Norwich City Survivors' Shelter

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“Before leaving camp all provisions etc., were placed in the shelter, but I sincerely hope that no-one will ever be so unfortunate as to need them.”

Captain Daniel Hamer, Master of SS Norwich City


Norwich City ran aground on Gardner Island’s fringing reef (now Nikumaroro) late Friday night, November 29, 1929, thrown off course by a severe storm out of the west. Heavy rains and lightning made radio signals unreliable. Contact with Apia Radio was finally established after three hours--just as a fire in the ship’s engine room and stokehold forced the crew to abandon ship. Both of her lifeboats--about twenty-six feet in length and weighing 1800 pounds each—carried provisions and equipment stowed on board. But the port boat (on the weather side) was hit by a giant wave, torn from its davits and knocked into the sea, along with Daniel Hamer, the ship’s Master. The remaining crew of 34 men took to the starboard lifeboat. After it was lowered and released from the davit falls, the retreating surf swept the lifeboat under the quarter and capsized it. Eleven of the 34 men were lost. Captain Hamer and the other 23 surviving crew members eventually made their way through the surf and across the reef, reaching shore just before dawn. After both boats washed ashore, the crew mustered the provisions and equipment above the high water line. Subsequently a shelter was established and they were ultimately rescued.

To know if Norwich City's survivors’ shelter played a role in the saga of the Nikumaroro castaways, answers to these questions would be helpful:

  • Where was the survivors’ shelter located?
  • What equipment and provisions were available to Norwich City's surviving crew members?
  • What was the “lee” of the island as referred to by Norwich City's crew?
  • What was meant by “across the lagoon”?
  • What was meant by the “southeast corner” of the island as referred to by the rescuers?
  • Were there other areas where provisions may have been left or where the survivors spent the night?
  • Who may have had access to the provisions and equipment at the survivor’s shelter?

Where was the survivors’ shelter located?

Norwich City survivors' camp photographed by the New Zealand Pacific Aviation Survey Expedition in 1938 still showing identifiable equipment. (Courtesy, Wigram Air Force Base Archives, RNZAF
New Zealand Pacific Aviation Survey contour map of Gardner Island with a wind diagram of Dec 1938-Jan 1939 data. Winds depicted are 1-16 mph and 17-32 mph. Calm:Nil Rain: Nil The map has been rotated so that North is at the top.(Courtesy , Wigram Air Force Base Archives, RNZAF)

Captain Hamer wrote in his statement for the Board of Trade inquiry, “Both lifeboats and most of the equipment were washed ashore so all who were able gathered these together and placed them well clear of the tide. This done we all sought the shelter of the trees and laid down to rest.” Captain Hamer’s statement continued to describe the events later in the day: “The beach was very exposed so a camp site was selected some 100 yards into the woods, all hands assisting in carrying provisions etc.”. [1] Captain Hamer’s testimony described this first camp 100 yards into the woods: “The boats’ sails were used to make a tent to keep out the rain but when they became saturated rain began to come through making life fairly miserable.” [2]Inclement weather continued Saturday as Second Officer Lott noted in his testimony, “It rained hard right through the…day”. [3]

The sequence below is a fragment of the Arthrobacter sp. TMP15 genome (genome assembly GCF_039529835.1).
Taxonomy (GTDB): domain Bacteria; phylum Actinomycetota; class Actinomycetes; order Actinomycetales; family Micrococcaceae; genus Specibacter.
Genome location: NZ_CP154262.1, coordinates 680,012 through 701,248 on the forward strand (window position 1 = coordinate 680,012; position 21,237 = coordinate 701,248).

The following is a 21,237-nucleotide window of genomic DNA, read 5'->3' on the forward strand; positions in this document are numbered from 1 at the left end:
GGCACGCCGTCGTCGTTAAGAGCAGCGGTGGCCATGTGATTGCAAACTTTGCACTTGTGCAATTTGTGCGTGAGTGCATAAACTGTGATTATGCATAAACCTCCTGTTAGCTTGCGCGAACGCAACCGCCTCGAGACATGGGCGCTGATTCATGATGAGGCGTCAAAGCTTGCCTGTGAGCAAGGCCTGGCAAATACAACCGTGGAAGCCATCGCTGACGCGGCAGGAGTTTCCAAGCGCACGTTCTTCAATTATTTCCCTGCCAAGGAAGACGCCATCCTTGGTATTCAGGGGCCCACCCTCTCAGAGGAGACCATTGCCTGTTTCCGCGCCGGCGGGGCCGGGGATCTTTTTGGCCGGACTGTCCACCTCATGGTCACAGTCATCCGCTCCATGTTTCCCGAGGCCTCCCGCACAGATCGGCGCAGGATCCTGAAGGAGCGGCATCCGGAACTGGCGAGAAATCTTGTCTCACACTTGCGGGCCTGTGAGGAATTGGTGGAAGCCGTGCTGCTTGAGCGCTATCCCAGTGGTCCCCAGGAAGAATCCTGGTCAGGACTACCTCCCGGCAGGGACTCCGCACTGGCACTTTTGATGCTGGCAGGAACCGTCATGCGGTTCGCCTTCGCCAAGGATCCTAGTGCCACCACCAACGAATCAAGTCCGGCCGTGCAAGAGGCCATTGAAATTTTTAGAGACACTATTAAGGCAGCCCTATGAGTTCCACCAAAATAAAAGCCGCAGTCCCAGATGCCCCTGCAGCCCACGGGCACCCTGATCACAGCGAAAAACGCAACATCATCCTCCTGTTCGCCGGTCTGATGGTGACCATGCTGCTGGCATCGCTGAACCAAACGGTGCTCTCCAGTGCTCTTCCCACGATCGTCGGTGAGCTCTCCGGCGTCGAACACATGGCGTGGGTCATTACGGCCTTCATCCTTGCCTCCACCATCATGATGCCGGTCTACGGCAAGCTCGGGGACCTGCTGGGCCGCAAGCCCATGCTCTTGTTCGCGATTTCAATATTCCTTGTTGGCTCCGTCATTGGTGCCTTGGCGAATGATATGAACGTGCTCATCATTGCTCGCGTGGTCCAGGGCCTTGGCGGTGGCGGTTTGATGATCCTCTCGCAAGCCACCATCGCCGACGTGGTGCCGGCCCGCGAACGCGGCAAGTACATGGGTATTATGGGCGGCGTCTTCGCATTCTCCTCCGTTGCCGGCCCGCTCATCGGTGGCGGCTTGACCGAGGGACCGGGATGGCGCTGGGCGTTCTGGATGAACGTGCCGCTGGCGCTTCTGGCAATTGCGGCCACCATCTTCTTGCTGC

The weather improved the next morning (Sunday) and the camp was reorganized. Captain Hamer’s testimony stated “…dawn came with the promise of fine weather and shortly afterwards each man was given a dipper of water, and the camp was reorganized. A more suitable site was selected and parties told off for various jobs. One party under the Second Officer was told off to obtain water, another for cocoanuts and the remainder to build a shelter. The lifeboat axes came in very useful for this. Small trees were cut down, trimmed and lashed between four large trees in the form of a square. A trellis of smaller trees and branches was formed on top and over this the two sails were spread. Around three sides a barricade was made to keep out the crabs, leaving the lee side open for the fire, which was soon got under way. The ground was cleared of twigs etc., and then covered with leaves over which was placed a couple of blankets and old canvas which had been washed ashore. Altogether it looked and was fairly comfortable.” [4]

Nutiran, then, was the site where the survivors rested “in the shelter of the trees” following their reaching the shore, and that night their first campsite was “100 yards into the woods”, with rain leaking through the canvas sails, and third, the final shelter on Nutiran was built on Sunday,“a nicer day”, with all the provisions and equipment moved to this location. This last shelter was used until rescuers arrived Tuesday morning.

Both Norwich City lifeboats washed ashore on Gardner. They were likely 26' in length and weighed 1800 pounds fully equipped. The bottom was cut out of one to free crewmen trapped under the capsized boat. This boat near the survivors’ camp was photographed in 1938 by the New Zealand Pacific Aviation Survey Expedition. (Courtesy , Wigram Air Force Base Archives, RNZAF)